Pleasley Colliery, Notts

Simon Mears

Leicester, United Kingdom

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One of the few intact examples of a 19th century colliery in the UK.. long since abandoned, derelict and fenced off.

The Miner’s strike of 1984 deeply divided the working classes of the UK, between one another and in conflict with the yuppie privatisation ideal of PM Thatcher’s moneterism, as the strikers were portrayed by a government friendly media as agitators and communists under the leadership of Arthur Scargill. Whatever the economics be, of coal as a sustainable and profitable source of energy, the basics were that tens of thousands of people, entire communities, were being forced into redundancy and into the unknown. The strike lasted as long as the workers could last without money to heat and feed and clothe their families, which was almost a year. Communities were further isolated from the rest of the country by the drafting in of police forces from all over the UK, stopping pickets and charity food vehicles reaching their destination. For some weeks England resembled East Germany with police vehicles placed on the slip roads of motorways and coal villages cordoned off and open only to residents.

I thought of posting the lyrics to U2’s Red Hill Mining Town, apt as they are, talking of the “hands of steel”, the miners and the “hearts of stone”, Thatcher and the National Coal Board, a song that steered clear of politics but preferred to delve into the despair of the traditional working class male who expected to be able to provide for his family and expected nothing more, who was left with nothing, whose “love runs cold in the cabins of the night”, except a sickening doubt and worry that can blow the family wide apart and leave one nowhere – “love, slowly stripped away, love, seen its better day, hanging on.. the lights go out on Red Hill town..”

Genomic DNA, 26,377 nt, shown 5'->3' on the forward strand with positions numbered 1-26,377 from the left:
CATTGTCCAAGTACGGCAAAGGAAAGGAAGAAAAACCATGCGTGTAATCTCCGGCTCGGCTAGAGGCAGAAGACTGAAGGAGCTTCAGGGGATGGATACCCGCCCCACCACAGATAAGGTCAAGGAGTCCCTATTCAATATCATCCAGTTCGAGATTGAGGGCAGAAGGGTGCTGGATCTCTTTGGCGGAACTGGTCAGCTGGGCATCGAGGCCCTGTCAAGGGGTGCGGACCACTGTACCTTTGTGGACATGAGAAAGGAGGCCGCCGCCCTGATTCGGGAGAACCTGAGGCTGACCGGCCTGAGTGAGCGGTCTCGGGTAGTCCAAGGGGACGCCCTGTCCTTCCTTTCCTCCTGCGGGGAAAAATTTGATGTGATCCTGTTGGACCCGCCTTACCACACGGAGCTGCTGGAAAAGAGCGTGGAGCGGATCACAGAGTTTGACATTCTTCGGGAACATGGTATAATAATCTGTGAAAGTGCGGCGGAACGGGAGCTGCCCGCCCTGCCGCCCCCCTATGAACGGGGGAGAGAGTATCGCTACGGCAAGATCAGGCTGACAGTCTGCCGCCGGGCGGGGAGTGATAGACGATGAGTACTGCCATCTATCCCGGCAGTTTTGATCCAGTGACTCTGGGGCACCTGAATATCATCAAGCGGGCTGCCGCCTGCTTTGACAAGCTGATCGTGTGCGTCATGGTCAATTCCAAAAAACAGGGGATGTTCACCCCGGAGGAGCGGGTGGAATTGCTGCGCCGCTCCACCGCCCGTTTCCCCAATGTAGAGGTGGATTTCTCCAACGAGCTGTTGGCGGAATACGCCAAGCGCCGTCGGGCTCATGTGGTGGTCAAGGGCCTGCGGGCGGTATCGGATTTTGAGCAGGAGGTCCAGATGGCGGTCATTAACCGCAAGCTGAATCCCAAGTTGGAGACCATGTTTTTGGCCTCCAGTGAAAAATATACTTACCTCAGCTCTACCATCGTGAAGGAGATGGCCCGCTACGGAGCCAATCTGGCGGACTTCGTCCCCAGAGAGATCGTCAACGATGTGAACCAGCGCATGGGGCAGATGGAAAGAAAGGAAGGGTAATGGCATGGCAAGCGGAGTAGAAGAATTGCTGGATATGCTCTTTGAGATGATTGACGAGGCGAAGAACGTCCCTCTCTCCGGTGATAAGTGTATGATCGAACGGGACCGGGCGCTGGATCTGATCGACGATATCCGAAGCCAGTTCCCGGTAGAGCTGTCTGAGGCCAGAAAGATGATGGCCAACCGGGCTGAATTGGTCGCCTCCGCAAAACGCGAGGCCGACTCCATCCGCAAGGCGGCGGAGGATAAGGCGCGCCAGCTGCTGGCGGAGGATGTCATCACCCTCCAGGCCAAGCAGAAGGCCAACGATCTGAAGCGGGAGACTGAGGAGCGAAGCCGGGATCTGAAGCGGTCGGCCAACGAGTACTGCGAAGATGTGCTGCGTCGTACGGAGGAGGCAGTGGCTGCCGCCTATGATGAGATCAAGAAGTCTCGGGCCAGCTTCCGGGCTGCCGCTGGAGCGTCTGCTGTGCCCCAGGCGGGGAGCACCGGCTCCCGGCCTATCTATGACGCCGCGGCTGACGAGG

here’s a folk-punk song by The Men They Couldn’t Hang called….
SHIRT OF BLUE, a tale of two brothers, a miner and a police officer.

‘Hey’ there Tommy have you got a new shirt
is it’s colour a fine bright blue?
Has your mother sent you up to the school
From the street with a pretty view?

Shall we wrestle in the old school yard
Like the other children do?
We can tear our hands, we can scuff our shoes
And I’ll rip that shirt off you

Hey there Tommy since you moved away
They’ve taken our town and they’ve made it new
And now there stands a chemical works
Where the cherry orchard grew
And I married Lucy from the back of the class
Who once wrote letters to you
And we’ve got kids and we send them to school
from the street with a pretty view
Oh your shirt of blue
Oh your shirt of blue

Oh your shirt of blue
Oh your shirt of blue
(Chorus…)
Maybe Tommy
We grew up too quick
From the fields
Where the flowers grew
From a butterfly stick
To a baton and a brick
You changed your uniform far too soon

Hey there Tommy shall we meet again
In the morning wet with dew
Me at the gates of the colliery
And you with your shirt of blue
Shall we wrestle in the muddy patch
like the other poor men do?
We can tear our hands we can scuff our shoes
And I will rip that shirt off you
Oh your shirt of blue
Oh your shirt of blue

Artwork Comments

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